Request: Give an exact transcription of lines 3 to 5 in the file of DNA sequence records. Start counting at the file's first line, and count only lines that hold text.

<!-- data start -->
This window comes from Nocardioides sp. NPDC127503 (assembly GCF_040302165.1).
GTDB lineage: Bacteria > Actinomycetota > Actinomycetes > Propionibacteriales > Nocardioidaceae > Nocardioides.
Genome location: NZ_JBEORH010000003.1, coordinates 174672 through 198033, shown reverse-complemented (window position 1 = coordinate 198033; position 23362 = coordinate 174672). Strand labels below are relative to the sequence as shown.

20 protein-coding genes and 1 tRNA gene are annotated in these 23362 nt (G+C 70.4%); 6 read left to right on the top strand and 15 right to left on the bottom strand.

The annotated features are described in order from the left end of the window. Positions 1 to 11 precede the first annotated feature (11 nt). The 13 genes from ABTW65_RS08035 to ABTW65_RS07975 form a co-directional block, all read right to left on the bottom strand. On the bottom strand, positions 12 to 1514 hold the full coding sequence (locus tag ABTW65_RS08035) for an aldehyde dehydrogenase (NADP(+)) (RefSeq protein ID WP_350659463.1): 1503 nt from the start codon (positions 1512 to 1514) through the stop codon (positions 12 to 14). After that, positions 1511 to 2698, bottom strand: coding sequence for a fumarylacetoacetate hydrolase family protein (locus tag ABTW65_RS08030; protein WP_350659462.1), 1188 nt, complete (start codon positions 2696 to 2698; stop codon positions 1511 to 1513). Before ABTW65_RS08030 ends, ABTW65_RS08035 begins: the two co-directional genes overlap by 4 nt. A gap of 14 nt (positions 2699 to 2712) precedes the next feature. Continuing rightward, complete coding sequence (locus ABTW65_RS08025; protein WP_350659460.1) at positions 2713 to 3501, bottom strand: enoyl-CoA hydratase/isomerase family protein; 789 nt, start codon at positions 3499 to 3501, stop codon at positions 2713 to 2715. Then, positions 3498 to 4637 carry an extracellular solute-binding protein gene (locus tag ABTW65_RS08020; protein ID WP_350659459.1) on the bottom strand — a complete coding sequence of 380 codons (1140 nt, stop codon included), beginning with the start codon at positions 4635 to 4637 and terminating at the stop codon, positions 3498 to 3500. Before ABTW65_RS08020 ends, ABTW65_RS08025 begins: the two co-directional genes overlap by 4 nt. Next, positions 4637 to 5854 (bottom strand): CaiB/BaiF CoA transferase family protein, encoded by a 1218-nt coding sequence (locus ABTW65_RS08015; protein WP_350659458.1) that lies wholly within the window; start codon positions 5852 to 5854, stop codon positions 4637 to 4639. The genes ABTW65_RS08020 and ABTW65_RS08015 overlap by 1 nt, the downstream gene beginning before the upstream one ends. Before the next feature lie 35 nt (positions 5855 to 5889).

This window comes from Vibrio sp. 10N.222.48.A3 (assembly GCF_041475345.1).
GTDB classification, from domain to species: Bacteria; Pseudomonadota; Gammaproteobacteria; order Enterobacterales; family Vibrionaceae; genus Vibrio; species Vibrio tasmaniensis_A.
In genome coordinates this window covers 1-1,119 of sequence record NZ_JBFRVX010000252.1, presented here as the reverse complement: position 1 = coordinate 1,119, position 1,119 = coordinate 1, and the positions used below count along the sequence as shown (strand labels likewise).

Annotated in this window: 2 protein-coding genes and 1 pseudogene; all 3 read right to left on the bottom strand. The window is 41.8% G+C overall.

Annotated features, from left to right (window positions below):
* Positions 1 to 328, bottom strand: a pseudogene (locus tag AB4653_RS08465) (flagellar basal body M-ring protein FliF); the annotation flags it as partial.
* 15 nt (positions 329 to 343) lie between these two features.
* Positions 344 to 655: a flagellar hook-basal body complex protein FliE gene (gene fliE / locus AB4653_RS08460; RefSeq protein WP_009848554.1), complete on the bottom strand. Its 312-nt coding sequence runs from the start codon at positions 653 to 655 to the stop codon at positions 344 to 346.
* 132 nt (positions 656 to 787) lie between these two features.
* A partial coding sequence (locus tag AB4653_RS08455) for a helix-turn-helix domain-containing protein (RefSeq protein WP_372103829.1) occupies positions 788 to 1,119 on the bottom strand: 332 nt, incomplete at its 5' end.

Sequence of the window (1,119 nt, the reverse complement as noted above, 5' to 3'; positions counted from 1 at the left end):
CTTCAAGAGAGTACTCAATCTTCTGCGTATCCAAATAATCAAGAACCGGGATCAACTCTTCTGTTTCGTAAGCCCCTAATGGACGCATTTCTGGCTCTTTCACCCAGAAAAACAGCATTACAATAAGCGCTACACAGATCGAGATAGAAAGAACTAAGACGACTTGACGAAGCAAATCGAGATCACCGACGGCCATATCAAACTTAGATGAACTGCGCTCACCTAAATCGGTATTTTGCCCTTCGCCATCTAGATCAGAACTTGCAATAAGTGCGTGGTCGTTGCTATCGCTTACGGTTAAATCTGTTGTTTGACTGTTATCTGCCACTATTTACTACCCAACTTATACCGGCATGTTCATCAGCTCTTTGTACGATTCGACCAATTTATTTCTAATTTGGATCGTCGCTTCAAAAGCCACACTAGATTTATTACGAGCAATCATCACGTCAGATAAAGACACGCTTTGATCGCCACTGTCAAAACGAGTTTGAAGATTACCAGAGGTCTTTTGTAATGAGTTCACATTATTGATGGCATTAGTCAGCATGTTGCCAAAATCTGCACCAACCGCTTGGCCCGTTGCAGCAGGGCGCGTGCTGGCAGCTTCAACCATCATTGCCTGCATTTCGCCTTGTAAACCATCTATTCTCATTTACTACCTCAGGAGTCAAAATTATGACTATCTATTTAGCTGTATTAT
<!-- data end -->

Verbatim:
Genome location: NZ_JBEORH010000003.1, coordinates 174672 through 198033, shown reverse-complemented (window position 1 = coordinate 198033; position 23362 = coordinate 174672). Strand labels below are relative to the sequence as shown.

20 protein-coding genes and 1 tRNA gene are annotated in these 23362 nt (G+C 70.4%); 6 read left to right on the top strand and 15 right to left on the bottom strand.

The annotated features are described in order from the left end of the window. Positions 1 to 11 precede the first annotated feature (11 nt). The 13 genes from ABTW65_RS08035 to ABTW65_RS07975 form a co-directional block, all read right to left on the bottom strand. On the bottom strand, positions 12 to 1514 hold the full coding sequence (locus tag ABTW65_RS08035) for an aldehyde dehydrogenase (NADP(+)) (RefSeq protein ID WP_350659463.1): 1503 nt from the start codon (positions 1512 to 1514) through the stop codon (positions 12 to 14). After that, positions 1511 to 2698, bottom strand: coding sequence for a fumarylacetoacetate hydrolase family protein (locus tag ABTW65_RS08030; protein WP_350659462.1), 1188 nt, complete (start codon positions 2696 to 2698; stop codon positions 1511 to 1513). Before ABTW65_RS08030 ends, ABTW65_RS08035 begins: the two co-directional genes overlap by 4 nt. A gap of 14 nt (positions 2699 to 2712) precedes the next feature. Continuing rightward, complete coding sequence (locus ABTW65_RS08025; protein WP_350659460.1) at positions 2713 to 3501, bottom strand: enoyl-CoA hydratase/isomerase family protein; 789 nt, start codon at positions 3499 to 3501, stop codon at positions 2713 to 2715. Then, positions 3498 to 4637 carry an extracellular solute-binding protein gene (locus tag ABTW65_RS08020; protein ID WP_350659459.1) on the bottom strand — a complete coding sequence of 380 codons (1140 nt, stop codon included), beginning with the start codon at positions 4635 to 4637 and terminating at the stop codon, positions 3498 to 3500. Before ABTW65_RS08020 ends, ABTW65_RS08025 begins: the two co-directional genes overlap by 4 nt. Next, positions 4637 to 5854 (bottom strand): CaiB/BaiF CoA transferase family protein, encoded by a 1218-nt coding sequence (locus ABTW65_RS08015; protein WP_350659458.1) that lies wholly within the window; start codon positions 5852 to 5854, stop codon positions 4637 to 4639. The genes ABTW65_RS08020 and ABTW65_RS08015 overlap by 1 nt, the downstream gene beginning before the upstream one ends. Before the next feature lie 35 nt (positions 5855 to 5889).